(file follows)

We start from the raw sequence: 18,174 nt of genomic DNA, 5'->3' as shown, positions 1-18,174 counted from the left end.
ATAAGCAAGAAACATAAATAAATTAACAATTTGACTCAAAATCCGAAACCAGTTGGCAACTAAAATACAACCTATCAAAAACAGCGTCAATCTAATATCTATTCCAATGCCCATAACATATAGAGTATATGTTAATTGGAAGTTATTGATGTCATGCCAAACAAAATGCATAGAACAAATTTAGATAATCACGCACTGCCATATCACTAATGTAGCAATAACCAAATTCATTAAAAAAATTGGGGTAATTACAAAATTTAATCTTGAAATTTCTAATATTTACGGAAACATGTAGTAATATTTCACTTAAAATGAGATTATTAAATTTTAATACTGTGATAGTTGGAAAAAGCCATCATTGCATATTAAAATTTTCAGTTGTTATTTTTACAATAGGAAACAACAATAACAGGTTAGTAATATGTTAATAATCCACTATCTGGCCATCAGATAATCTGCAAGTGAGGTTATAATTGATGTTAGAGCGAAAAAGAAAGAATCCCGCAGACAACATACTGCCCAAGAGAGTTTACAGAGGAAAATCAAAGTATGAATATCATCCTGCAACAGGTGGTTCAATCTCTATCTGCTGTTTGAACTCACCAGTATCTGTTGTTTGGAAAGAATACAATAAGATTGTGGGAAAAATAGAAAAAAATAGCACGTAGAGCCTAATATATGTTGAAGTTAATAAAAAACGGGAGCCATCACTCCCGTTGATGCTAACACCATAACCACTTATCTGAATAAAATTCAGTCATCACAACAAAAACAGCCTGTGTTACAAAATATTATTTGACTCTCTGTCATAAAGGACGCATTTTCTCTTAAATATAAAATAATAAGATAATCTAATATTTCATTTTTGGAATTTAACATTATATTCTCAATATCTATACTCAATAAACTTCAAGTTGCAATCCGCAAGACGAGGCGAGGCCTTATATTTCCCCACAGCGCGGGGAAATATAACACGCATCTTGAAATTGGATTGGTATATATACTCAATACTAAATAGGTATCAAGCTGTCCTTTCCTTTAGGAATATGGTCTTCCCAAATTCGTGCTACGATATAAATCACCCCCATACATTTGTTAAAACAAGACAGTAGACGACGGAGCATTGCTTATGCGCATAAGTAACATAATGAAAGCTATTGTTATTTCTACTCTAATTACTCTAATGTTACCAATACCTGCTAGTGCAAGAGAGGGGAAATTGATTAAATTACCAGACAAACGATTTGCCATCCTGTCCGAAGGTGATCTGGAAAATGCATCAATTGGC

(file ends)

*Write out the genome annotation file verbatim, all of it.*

We start from the raw sequence: 18,174 nt of genomic DNA, 5'->3' as shown, positions 1-18,174 counted from the left end.
ATAAGCAAGAAACATAAATAAATTAACAATTTGACTCAAAATCCGAAACCAGTTGGCAACTAAAATACAACCTATCAAAAACAGCGTCAATCTAATATCTATTCCAATGCCCATAACATATAGAGTATATGTTAATTGGAAGTTATTGATGTCATGCCAAACAAAATGCATAGAACAAATTTAGATAATCACGCACTGCCATATCACTAATGTAGCAATAACCAAATTCATTAAAAAAATTGGGGTAATTACAAAATTTAATCTTGAAATTTCTAATATTTACGGAAACATGTAGTAATATTTCACTTAAAATGAGATTATTAAATTTTAATACTGTGATAGTTGGAAAAAGCCATCATTGCATATTAAAATTTTCAGTTGTTATTTTTACAATAGGAAACAACAATAACAGGTTAGTAATATGTTAATAATCCACTATCTGGCCATCAGATAATCTGCAAGTGAGGTTATAATTGATGTTAGAGCGAAAAAGAAAGAATCCCGCAGACAACATACTGCCCAAGAGAGTTTACAGAGGAAAATCAAAGTATGAATATCATCCTGCAACAGGTGGTTCAATCTCTATCTGCTGTTTGAACTCACCAGTATCTGTTGTTTGGAAAGAATACAATAAGATTGTGGGAAAAATAGAAAAAAATAGCACGTAGAGCCTAATATATGTTGAAGTTAATAAAAAACGGGAGCCATCACTCCCGTTGATGCTAACACCATAACCACTTATCTGAATAAAATTCAGTCATCACAACAAAAACAGCCTGTGTTACAAAATATTATTTGACTCTCTGTCATAAAGGACGCATTTTCTCTTAAATATAAAATAATAAGATAATCTAATATTTCATTTTTGGAATTTAACATTATATTCTCAATATCTATACTCAATAAACTTCAAGTTGCAATCCGCAAGACGAGGCGAGGCCTTATATTTCCCCACAGCGCGGGGAAATATAACACGCATCTTGAAATTGGATTGGTATATATACTCAATACTAAATAGGTATCAAGCTGTCCTTTCCTTTAGGAATATGGTCTTCCCAAATTCGTGCTACGATATAAATCACCCCCATACATTTGTTAAAACAAGACAGTAGACGACGGAGCATTGCTTATGCGCATAAGTAACATAATGAAAGCTATTGTTATTTCTACTCTAATTACTCTAATGTTACCAATACCTGCTAGTGCAAGAGAGGGGAAATTGATTAAATTACCAGACAAACGATTTGCCATCCTGTCCGAAGGTGATCTGGAAAATGCATCAATTGGC